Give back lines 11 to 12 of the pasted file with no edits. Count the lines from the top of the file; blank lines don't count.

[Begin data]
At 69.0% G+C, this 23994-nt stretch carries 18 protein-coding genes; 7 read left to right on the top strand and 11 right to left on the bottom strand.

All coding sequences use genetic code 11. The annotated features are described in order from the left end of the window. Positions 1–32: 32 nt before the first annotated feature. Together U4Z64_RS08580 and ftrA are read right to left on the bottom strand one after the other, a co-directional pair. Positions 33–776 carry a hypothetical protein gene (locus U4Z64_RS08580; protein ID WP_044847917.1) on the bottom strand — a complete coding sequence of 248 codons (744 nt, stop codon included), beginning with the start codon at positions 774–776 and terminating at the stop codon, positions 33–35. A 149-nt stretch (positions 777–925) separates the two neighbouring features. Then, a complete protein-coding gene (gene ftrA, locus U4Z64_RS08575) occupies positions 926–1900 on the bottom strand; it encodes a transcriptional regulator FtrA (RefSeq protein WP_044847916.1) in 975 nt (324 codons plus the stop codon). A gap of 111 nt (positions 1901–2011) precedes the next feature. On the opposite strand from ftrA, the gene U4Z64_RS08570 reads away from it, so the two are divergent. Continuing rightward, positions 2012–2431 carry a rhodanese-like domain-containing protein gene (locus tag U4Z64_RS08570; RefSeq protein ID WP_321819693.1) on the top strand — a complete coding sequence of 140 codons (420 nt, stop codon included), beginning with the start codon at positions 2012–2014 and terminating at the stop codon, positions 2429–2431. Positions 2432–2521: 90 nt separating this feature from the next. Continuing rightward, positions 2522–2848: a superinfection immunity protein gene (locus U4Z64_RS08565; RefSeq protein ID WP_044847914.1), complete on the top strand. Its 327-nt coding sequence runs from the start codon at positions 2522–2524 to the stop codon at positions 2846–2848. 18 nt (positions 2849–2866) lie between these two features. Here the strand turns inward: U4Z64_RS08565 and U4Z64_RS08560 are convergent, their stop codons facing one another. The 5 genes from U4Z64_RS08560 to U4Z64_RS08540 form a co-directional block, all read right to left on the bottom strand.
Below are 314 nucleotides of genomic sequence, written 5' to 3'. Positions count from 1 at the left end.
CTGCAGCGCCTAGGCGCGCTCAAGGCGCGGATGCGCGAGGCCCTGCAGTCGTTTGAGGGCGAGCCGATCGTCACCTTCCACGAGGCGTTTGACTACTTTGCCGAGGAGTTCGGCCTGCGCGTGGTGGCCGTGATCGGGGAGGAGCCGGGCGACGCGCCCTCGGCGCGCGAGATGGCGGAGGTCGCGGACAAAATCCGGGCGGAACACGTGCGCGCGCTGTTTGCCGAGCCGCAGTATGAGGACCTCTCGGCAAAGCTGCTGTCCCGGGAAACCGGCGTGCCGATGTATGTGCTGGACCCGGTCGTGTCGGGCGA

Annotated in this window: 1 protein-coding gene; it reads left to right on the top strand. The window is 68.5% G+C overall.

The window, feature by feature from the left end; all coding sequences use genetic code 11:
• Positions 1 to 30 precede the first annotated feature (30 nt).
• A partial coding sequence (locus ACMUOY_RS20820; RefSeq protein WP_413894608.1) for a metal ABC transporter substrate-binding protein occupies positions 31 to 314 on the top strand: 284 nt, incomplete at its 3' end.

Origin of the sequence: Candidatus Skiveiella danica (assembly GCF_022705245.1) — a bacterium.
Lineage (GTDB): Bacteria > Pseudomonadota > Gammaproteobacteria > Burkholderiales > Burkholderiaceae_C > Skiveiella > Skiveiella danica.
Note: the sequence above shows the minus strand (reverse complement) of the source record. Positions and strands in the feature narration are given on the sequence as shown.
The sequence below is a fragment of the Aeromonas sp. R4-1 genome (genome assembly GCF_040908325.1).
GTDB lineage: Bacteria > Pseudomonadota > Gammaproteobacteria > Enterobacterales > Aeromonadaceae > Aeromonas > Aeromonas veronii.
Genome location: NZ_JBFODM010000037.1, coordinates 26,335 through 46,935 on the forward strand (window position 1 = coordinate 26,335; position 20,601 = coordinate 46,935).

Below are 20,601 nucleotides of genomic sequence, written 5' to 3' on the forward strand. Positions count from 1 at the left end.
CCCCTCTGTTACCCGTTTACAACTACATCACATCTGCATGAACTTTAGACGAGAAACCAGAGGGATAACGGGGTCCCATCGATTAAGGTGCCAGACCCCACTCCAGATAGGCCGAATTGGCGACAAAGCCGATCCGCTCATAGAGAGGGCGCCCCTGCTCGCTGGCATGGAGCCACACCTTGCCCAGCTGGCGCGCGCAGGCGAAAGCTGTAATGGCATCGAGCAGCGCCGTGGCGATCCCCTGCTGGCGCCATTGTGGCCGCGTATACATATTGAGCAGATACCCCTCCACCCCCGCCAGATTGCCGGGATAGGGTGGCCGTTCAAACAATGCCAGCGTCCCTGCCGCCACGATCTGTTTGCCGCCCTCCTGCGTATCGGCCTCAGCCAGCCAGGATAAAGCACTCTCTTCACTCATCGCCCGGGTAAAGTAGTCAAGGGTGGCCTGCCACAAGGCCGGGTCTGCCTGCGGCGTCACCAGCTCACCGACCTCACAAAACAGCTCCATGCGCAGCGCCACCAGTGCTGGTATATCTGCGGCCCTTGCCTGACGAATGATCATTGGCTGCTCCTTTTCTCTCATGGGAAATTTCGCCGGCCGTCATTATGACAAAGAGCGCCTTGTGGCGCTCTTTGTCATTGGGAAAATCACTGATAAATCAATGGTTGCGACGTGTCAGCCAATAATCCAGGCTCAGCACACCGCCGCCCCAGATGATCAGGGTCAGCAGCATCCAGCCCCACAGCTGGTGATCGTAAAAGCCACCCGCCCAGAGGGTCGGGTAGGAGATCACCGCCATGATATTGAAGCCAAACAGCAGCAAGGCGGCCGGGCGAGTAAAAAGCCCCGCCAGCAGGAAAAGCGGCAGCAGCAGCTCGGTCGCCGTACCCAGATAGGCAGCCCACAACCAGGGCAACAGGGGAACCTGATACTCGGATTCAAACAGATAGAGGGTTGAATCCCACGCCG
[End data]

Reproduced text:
Note: the sequence above shows the minus strand (reverse complement) of the source record. Positions and strands in the feature narration are given on the sequence as shown.
The sequence below is a fragment of the Aeromonas sp. R4-1 genome (genome assembly GCF_040908325.1).